Even though filing for a divorce is never really considered a simple process, filing for a divorce in the middle of a pandemic can make matters even worse. During the COVID-19 pandemic of 2020, many couples have difficulty obtaining a divorce due to the changes within the legal system. If you are looking to get a divorce during a pandemic, it is best if you fully understand how the usual process can look much different from usual. Here are a few things to know about this unique situation as someone looking to file for divorce amid a global health crisis.
You may take part in teleconferencing during certain points of the filing process.
Whether it is talking to your attorney, getting together with a mediator, or otherwise, you may have to do teleconferencing instead of face-to-face meetings during a pandemic. In order to slow the spread of an illness, many professionals, including legal counselors, attorneys, and others within the legal system may utilize teleconferencing to perform some meetings that can be a necessary part of the divorce filing process.
You can expect your court date to be further away than usual.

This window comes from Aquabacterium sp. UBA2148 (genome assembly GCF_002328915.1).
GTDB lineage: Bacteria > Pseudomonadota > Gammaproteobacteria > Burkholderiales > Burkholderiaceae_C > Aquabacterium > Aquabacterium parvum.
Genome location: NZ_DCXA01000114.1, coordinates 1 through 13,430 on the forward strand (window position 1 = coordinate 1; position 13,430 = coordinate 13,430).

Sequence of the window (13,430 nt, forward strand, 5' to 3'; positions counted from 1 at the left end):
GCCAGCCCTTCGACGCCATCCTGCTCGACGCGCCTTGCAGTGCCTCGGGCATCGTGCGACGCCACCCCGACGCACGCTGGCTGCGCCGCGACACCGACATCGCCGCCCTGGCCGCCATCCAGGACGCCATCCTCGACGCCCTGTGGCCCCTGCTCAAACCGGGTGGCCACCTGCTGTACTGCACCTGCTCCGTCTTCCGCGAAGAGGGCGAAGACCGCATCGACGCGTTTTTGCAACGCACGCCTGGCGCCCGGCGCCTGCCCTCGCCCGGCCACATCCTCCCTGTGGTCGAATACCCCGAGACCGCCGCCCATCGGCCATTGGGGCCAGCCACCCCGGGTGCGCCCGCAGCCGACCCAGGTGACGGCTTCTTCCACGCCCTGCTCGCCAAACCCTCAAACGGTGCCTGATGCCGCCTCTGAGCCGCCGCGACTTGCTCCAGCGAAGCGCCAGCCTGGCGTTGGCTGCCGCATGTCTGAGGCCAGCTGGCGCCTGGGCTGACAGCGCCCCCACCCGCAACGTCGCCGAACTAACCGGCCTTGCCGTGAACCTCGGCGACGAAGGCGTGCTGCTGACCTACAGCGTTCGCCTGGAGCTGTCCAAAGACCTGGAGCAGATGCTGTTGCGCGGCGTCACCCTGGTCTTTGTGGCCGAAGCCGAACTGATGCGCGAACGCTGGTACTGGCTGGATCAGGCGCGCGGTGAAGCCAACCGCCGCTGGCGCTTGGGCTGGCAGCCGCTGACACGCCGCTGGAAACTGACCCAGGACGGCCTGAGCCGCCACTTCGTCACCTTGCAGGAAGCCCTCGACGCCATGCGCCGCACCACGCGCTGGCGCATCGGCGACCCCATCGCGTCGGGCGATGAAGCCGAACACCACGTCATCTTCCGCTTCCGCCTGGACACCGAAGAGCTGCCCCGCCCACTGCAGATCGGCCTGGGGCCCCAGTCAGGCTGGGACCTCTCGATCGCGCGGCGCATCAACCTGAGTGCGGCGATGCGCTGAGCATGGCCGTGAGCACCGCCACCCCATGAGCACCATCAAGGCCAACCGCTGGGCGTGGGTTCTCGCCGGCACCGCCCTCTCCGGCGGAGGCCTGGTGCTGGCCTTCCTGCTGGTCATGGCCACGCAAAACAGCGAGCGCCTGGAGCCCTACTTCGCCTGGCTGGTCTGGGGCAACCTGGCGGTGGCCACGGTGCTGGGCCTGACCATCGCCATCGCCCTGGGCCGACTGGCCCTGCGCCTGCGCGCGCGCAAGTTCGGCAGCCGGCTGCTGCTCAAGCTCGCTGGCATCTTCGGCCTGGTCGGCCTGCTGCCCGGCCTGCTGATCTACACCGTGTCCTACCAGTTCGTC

During a pandemic, many courts will close down. For example, during COVID-19, many state and county courthouses closed down, as well as some federal courthouses. Unfortunately, if you are filing for a divorce and awaiting your court date, this can mean that your case will be prolonged a lot longer than usual. You may have to wait for the courthouses where you live to reopen, especially if they are not performing any remote services. Additionally, when courthouses do start to open, they may only be taking priority cases to get caught up, which means you may have to wait even longer. Throughout the process, keep in touch with your divorce attorney to make sure you know what to expect.
You may only get a divorce hearing in extenuating circumstances.
In some states, the local court systems may only hear certain divorce cases in family court during a pandemic. For example, if you are filing for a divorce from a spouse that has been incarcerated or has been physically abusive. If you have a dire reason for needing to obtain a divorce, make sure you discuss your situation with a divorce attorney. The attorney may know about local court guidelines that could help you get your divorce faster in spite of the pandemic.Share